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The challenges and costs of litigating (multi-territorial) trademark (similarly to other intellectual property) disputes before national courts are well-known.1 This explains the growing importance of alternative dispute resolution (ADR) mechanisms, specifically arbitration, for solving trademark2 (and other intellectual property) disputes.3 In an international dispute, ADR can particularly offer the advantage to centralize the dispute resolution process and thus avoid the fragmentation before parallel regional or national courts.4 The increasing reliance on and trust in ADR systems for solving trademark (and other IP) disputes is not surprising: it mirrors the growing importance of ADR in the general dispute resolution ecosystem.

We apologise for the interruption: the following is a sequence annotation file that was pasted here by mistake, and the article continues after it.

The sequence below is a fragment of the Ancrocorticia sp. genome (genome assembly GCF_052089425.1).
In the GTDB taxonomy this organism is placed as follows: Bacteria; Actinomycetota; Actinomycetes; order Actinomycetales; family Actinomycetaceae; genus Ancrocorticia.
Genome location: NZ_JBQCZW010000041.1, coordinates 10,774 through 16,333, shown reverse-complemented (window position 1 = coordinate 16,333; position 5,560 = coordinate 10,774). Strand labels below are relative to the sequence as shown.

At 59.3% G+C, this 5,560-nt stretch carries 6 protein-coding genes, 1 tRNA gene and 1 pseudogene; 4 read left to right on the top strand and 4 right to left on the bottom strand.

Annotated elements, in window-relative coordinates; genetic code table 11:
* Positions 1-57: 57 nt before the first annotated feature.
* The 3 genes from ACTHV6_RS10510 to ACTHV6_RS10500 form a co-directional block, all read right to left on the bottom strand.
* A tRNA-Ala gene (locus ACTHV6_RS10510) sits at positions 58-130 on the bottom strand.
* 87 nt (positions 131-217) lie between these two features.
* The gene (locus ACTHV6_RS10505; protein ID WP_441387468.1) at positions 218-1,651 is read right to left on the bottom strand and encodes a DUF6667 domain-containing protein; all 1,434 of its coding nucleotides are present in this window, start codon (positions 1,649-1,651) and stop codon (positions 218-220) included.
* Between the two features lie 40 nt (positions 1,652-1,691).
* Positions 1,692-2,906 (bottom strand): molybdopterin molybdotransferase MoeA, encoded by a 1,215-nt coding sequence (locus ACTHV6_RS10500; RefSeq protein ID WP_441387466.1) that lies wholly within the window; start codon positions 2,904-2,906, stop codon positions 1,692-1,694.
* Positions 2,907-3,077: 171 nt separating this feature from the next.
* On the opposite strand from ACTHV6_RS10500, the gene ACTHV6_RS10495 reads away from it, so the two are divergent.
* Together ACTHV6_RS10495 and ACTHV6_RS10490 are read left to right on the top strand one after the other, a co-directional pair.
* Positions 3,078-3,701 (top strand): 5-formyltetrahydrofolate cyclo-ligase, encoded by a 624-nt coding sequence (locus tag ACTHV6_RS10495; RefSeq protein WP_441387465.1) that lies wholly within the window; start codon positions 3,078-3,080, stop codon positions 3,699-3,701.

This chapter addresses a special category of cases in which an asserted patent is, or has been declared to be, essential to the implementation of a collaboratively developed voluntary consensus standard, and the holder of that patent has agreed to license it to implementers of the standard on terms that are fair, reasonable, and nondiscriminatory (FRAND).This chapter explores how the existence of such a FRAND commitment may affect a patent holder’s entitlement to monetary damages and injunctive relief. In addition to issues of patent law, remedies law, and contracts law, we consider the effect of competition law on this issue.
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